15 percent and had a lot to do with making the project feasible,”
Moreover, Trulaske agreed to lease the arena for $2.2 million.
The county agreed to commit $300,000. And for the last $300,000,
the partners looked to the city of St. Charles.
“If they annexed the property,” Engle explains, “they would
get approximately $300,000 in sales tax revenue, too. After
some discussion over the wording, the city came on board, agreeing
to commit to support the debt service with $300,000 per year.”
It was an innovative deal, Engle says, “even to the point where
the bond people working with a number of communities are telling
them to use the ‘St. Charles Method.’”
At Stifel Nicolaus & Co., the bond underwriter, Jim Lahay, first
vice president, says part of the St. Charles Method’s charm
is that the private party pays the bulk of the debt. Meanwhile,
the county bears ultimate responsibility for the debt service.
“All the money flows through the county to the authority, which
actually owns the arena,” he says. “But what happens if the
developer is unable to provide the $2.2 million? That’s a risk
born by the county.”
It’s a leasehold revenue bond, not a general obligation bond,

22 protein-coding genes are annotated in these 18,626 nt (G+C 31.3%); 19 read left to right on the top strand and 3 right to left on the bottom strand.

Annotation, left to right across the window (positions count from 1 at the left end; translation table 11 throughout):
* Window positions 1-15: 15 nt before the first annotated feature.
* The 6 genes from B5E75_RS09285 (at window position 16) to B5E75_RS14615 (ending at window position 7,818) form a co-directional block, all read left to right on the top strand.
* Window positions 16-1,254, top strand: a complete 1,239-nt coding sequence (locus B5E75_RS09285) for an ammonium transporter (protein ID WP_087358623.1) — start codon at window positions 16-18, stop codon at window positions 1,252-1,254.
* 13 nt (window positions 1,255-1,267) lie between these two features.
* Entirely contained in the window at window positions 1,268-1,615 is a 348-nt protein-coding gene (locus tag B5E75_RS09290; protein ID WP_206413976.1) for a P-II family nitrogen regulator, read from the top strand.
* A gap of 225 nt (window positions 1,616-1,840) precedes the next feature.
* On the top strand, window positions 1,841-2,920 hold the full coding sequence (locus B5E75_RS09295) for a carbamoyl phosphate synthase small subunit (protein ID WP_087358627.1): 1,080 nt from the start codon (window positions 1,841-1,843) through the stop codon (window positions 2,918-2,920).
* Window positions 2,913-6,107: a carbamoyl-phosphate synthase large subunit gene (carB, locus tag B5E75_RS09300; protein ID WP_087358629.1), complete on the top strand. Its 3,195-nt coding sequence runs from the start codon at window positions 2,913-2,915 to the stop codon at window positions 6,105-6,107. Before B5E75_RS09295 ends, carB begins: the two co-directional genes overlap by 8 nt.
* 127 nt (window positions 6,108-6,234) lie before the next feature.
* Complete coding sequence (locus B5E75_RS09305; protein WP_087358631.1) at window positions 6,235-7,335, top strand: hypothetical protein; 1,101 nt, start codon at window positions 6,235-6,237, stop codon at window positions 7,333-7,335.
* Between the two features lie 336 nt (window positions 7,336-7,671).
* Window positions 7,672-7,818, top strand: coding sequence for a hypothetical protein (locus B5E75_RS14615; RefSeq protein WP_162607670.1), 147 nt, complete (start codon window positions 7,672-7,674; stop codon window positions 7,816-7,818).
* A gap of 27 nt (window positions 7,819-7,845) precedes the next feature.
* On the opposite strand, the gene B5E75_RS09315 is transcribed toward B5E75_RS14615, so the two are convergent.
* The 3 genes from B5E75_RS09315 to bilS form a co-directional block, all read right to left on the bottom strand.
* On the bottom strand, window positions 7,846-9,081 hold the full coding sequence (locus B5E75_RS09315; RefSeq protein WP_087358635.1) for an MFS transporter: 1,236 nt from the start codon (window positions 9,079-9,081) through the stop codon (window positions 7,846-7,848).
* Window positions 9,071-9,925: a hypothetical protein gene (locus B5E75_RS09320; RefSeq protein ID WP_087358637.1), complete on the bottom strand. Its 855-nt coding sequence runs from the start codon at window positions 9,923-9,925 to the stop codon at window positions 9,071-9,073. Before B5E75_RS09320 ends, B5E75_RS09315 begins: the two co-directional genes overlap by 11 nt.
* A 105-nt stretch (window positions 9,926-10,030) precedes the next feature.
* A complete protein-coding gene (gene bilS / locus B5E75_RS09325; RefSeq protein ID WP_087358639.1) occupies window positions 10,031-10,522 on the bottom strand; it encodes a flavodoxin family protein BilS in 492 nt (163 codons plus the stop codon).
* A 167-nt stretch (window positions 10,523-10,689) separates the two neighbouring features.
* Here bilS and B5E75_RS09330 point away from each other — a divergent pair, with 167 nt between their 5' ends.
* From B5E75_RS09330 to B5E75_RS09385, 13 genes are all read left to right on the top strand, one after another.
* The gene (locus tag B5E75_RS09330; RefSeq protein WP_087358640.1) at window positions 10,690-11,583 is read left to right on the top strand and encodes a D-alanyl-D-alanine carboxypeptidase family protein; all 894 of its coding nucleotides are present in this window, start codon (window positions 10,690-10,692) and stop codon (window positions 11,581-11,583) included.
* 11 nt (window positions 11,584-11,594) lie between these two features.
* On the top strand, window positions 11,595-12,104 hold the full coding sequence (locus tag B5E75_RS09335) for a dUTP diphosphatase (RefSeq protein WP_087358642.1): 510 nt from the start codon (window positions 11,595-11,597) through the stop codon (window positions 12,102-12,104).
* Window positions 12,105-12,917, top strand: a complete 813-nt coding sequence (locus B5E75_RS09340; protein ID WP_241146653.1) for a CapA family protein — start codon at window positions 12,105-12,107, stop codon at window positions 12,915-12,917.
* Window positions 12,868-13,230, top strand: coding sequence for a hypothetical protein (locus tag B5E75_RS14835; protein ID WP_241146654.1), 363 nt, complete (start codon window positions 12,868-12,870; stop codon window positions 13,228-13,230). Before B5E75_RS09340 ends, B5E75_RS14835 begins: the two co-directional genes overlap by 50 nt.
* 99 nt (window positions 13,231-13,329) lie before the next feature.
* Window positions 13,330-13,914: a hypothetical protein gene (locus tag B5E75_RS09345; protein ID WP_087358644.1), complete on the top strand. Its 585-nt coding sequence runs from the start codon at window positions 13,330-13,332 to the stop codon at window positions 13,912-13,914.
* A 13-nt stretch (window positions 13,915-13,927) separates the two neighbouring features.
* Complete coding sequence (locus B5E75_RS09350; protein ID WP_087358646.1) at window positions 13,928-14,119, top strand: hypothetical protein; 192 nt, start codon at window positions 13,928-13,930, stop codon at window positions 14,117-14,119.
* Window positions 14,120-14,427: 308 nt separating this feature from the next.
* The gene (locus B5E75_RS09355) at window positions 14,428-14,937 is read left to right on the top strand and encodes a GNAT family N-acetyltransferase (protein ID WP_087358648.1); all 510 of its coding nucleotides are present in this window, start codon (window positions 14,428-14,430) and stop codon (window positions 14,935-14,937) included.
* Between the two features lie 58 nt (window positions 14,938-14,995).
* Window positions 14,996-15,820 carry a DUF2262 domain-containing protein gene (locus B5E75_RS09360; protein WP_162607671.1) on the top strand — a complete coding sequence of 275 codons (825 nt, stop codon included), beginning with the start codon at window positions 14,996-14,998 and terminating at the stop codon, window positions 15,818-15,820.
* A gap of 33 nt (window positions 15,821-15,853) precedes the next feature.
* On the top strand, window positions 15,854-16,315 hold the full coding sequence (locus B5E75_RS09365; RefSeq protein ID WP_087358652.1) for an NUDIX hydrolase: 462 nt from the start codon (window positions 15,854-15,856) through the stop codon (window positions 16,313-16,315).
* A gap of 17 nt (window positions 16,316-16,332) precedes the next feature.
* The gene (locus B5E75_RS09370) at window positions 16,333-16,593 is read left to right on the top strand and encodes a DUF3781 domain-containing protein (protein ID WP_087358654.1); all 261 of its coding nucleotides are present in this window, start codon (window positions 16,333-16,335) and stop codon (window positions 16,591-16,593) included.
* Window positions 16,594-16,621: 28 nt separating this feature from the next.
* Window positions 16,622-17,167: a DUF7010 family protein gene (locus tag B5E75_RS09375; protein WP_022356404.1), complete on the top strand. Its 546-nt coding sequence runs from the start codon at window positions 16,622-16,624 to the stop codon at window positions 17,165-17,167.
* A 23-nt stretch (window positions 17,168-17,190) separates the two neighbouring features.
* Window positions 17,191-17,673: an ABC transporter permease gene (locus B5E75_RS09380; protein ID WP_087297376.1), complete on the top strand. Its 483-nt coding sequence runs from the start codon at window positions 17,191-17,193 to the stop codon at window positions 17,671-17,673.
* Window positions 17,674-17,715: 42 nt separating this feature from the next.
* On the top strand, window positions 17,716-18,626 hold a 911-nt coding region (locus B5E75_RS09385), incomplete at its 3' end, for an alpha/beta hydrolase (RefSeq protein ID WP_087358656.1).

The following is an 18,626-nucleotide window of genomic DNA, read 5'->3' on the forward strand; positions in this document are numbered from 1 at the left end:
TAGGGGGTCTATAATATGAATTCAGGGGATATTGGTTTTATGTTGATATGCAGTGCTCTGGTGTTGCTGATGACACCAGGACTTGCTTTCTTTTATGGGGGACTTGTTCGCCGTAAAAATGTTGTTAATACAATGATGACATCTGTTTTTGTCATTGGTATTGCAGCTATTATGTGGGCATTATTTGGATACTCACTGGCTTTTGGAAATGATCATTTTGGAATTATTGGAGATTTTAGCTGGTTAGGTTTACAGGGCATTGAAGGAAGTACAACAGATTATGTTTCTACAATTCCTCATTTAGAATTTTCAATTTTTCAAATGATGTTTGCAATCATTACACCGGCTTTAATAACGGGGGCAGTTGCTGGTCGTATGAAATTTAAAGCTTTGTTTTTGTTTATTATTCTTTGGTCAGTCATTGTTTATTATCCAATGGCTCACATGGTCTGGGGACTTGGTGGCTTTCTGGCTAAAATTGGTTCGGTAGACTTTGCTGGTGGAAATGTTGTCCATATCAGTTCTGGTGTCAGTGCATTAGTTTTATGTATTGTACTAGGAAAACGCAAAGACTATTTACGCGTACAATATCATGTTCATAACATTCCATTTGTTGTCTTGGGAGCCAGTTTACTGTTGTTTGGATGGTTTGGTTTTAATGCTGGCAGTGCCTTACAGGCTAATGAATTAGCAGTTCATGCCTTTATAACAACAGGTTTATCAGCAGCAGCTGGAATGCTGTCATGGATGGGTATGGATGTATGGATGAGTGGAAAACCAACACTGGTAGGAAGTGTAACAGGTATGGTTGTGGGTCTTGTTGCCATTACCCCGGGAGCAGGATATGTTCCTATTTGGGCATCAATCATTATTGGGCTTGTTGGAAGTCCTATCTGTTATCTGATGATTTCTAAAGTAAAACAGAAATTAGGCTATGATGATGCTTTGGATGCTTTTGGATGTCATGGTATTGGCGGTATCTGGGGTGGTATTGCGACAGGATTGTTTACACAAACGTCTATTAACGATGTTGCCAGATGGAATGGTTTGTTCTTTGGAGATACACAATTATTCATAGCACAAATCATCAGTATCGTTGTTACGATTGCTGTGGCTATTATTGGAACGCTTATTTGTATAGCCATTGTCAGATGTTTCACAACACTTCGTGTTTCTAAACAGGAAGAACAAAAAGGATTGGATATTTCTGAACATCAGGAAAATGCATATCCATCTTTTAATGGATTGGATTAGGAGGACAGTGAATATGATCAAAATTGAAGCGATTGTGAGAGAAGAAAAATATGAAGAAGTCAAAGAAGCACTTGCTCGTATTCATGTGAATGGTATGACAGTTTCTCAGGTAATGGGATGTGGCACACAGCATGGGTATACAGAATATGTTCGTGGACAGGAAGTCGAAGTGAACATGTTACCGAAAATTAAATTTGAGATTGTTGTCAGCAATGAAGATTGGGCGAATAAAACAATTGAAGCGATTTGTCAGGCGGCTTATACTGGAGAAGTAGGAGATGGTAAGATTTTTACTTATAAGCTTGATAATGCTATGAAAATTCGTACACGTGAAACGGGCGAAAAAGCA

he says, “but to protect their credit rating, the county would
feel some motivation to make up any shortfall.
“If the county hadn’t accepted that responsibility,” Lahay says,
“the bonds would have been unrated,” which could have meant
there might have been no bond at all to finance the arena.
If the unrated bond weren’t scuttled entirely, he continues,
then the interest would have been as high as 9 or 10 percent,
as opposed to the taxable 7.1 percent it is.
In addition to saving everyone extra bond payments—how many
millions is 290 basis points on $35 million over 25 years?—St.
Charles County helped itself in the process.
Kernell, now director of administration recalls, “At the time
we requested Standard & Poor’s to rate the arena issue, we also
requested that they review the county’s rating. It was an issuer
rating…not tied to a specific bond issue, but rather an overall
assessment of the county’s financial health.
“Our fund balances had improved by millions, our revenue streams
had improved in amount and diversity, and they deemed the management
Joe [Ortwerth] had brought in as professional,” he says. “They
moved us from A to AA.”
method, considering that in 1993, Moody’s deemed St. Charles
County financially distressed.
Names and faces have stayed pretty much the same at FAME LLC.
Frank Trulaske, managing partner, founded TRUE Fitness Technology
in 1981. The company is regarded as the premier manufacturer
of workout treadmills.
Bruce Olson, president and co-owner of Group One Capital, a
private investment company that acquires and manages businesses
from retail to remodeling.
Brian Mathews, CEO at CDM Inc., recently recognized in the St.
Louis Regional FAST 50 Technology Awards as the 13th fastest
growing technology company in the U.S. It is a leader in the
fantasy sports game industry, and at one time owned Internet
service provider Primary Network.
Fox Association, by way of MetroTix, supporting more than 40
venues in Missouri and Illinois.
Kevin Kipp runs Bubble Communications, a creative services
and community relations firm in St. Charles.